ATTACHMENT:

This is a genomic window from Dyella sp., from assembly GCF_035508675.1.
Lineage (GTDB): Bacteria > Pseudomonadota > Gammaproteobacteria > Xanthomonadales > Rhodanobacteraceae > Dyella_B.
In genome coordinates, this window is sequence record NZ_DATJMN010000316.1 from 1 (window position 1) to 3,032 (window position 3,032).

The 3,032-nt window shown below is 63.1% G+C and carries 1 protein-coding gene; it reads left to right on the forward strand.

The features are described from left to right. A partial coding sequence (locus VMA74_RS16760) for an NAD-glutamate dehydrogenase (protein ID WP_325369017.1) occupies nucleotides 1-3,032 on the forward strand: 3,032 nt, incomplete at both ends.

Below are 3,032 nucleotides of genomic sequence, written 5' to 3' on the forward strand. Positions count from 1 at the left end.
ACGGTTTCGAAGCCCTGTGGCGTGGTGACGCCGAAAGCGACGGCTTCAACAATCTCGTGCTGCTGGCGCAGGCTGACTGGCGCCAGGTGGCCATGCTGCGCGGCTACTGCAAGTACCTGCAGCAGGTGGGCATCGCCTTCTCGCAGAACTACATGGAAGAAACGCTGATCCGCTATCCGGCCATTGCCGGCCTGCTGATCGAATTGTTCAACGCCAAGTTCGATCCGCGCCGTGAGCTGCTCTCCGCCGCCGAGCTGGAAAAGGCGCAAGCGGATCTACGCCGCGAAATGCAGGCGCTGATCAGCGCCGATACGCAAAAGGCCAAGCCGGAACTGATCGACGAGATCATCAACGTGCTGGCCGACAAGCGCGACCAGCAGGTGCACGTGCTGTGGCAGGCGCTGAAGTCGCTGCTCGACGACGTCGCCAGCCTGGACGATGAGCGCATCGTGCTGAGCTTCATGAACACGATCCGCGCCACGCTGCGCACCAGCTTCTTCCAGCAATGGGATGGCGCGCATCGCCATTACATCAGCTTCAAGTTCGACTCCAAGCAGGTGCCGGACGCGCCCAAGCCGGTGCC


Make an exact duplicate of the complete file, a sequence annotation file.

This is a genomic window from Dyella sp., from assembly GCF_035508675.1.
Lineage (GTDB): Bacteria > Pseudomonadota > Gammaproteobacteria > Xanthomonadales > Rhodanobacteraceae > Dyella_B.
In genome coordinates, this window is sequence record NZ_DATJMN010000316.1 from 1 (window position 1) to 3,032 (window position 3,032).

The 3,032-nt window shown below is 63.1% G+C and carries 1 protein-coding gene; it reads left to right on the forward strand.

The features are described from left to right. A partial coding sequence (locus VMA74_RS16760) for an NAD-glutamate dehydrogenase (protein ID WP_325369017.1) occupies nucleotides 1-3,032 on the forward strand: 3,032 nt, incomplete at both ends.

Below are 3,032 nucleotides of genomic sequence, written 5' to 3' on the forward strand. Positions count from 1 at the left end.
ACGGTTTCGAAGCCCTGTGGCGTGGTGACGCCGAAAGCGACGGCTTCAACAATCTCGTGCTGCTGGCGCAGGCTGACTGGCGCCAGGTGGCCATGCTGCGCGGCTACTGCAAGTACCTGCAGCAGGTGGGCATCGCCTTCTCGCAGAACTACATGGAAGAAACGCTGATCCGCTATCCGGCCATTGCCGGCCTGCTGATCGAATTGTTCAACGCCAAGTTCGATCCGCGCCGTGAGCTGCTCTCCGCCGCCGAGCTGGAAAAGGCGCAAGCGGATCTACGCCGCGAAATGCAGGCGCTGATCAGCGCCGATACGCAAAAGGCCAAGCCGGAACTGATCGACGAGATCATCAACGTGCTGGCCGACAAGCGCGACCAGCAGGTGCACGTGCTGTGGCAGGCGCTGAAGTCGCTGCTCGACGACGTCGCCAGCCTGGACGATGAGCGCATCGTGCTGAGCTTCATGAACACGATCCGCGCCACGCTGCGCACCAGCTTCTTCCAGCAATGGGATGGCGCGCATCGCCATTACATCAGCTTCAAGTTCGACTCCAAGCAGGTGCCGGACGCGCCCAAGCCGGTGCC